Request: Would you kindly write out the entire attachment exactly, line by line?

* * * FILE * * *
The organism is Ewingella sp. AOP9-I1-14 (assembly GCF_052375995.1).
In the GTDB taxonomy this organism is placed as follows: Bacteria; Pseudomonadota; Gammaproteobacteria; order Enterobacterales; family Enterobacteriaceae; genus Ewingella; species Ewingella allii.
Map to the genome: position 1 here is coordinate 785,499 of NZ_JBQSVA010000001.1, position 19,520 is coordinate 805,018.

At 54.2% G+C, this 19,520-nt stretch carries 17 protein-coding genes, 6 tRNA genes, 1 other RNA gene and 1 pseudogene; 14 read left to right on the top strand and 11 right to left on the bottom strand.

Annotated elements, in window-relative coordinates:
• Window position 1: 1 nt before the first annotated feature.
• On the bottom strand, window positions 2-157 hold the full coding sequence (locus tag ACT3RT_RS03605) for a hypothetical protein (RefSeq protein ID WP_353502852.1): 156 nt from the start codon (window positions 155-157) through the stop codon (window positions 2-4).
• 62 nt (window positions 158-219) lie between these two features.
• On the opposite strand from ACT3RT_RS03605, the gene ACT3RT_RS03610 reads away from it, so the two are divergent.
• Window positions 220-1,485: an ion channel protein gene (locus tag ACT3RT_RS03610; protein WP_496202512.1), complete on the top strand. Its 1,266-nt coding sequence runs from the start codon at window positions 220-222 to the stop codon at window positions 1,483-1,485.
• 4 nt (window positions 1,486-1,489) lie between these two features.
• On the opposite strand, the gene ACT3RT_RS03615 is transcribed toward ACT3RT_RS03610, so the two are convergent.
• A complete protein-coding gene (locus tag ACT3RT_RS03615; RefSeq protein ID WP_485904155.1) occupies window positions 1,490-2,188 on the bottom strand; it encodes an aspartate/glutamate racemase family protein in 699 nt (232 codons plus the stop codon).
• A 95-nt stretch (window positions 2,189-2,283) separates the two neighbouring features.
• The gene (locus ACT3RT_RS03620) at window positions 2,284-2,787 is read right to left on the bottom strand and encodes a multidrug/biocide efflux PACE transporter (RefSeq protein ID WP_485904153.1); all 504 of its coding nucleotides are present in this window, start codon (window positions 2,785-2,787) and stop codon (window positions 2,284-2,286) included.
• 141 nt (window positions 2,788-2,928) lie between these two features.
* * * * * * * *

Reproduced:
The organism is Ewingella sp. AOP9-I1-14 (assembly GCF_052375995.1).
In the GTDB taxonomy this organism is placed as follows: Bacteria; Pseudomonadota; Gammaproteobacteria; order Enterobacterales; family Enterobacteriaceae; genus Ewingella; species Ewingella allii.
Map to the genome: position 1 here is coordinate 785,499 of NZ_JBQSVA010000001.1, position 19,520 is coordinate 805,018.

At 54.2% G+C, this 19,520-nt stretch carries 17 protein-coding genes, 6 tRNA genes, 1 other RNA gene and 1 pseudogene; 14 read left to right on the top strand and 11 right to left on the bottom strand.

Annotated elements, in window-relative coordinates:
• Window position 1: 1 nt before the first annotated feature.
• On the bottom strand, window positions 2-157 hold the full coding sequence (locus tag ACT3RT_RS03605) for a hypothetical protein (RefSeq protein ID WP_353502852.1): 156 nt from the start codon (window positions 155-157) through the stop codon (window positions 2-4).
• 62 nt (window positions 158-219) lie between these two features.
• On the opposite strand from ACT3RT_RS03605, the gene ACT3RT_RS03610 reads away from it, so the two are divergent.
• Window positions 220-1,485: an ion channel protein gene (locus tag ACT3RT_RS03610; protein WP_496202512.1), complete on the top strand. Its 1,266-nt coding sequence runs from the start codon at window positions 220-222 to the stop codon at window positions 1,483-1,485.
• 4 nt (window positions 1,486-1,489) lie between these two features.
• On the opposite strand, the gene ACT3RT_RS03615 is transcribed toward ACT3RT_RS03610, so the two are convergent.
• A complete protein-coding gene (locus tag ACT3RT_RS03615; RefSeq protein ID WP_485904155.1) occupies window positions 1,490-2,188 on the bottom strand; it encodes an aspartate/glutamate racemase family protein in 699 nt (232 codons plus the stop codon).
• A 95-nt stretch (window positions 2,189-2,283) separates the two neighbouring features.
• The gene (locus ACT3RT_RS03620) at window positions 2,284-2,787 is read right to left on the bottom strand and encodes a multidrug/biocide efflux PACE transporter (RefSeq protein ID WP_485904153.1); all 504 of its coding nucleotides are present in this window, start codon (window positions 2,785-2,787) and stop codon (window positions 2,284-2,286) included.
• 141 nt (window positions 2,788-2,928) lie between these two features.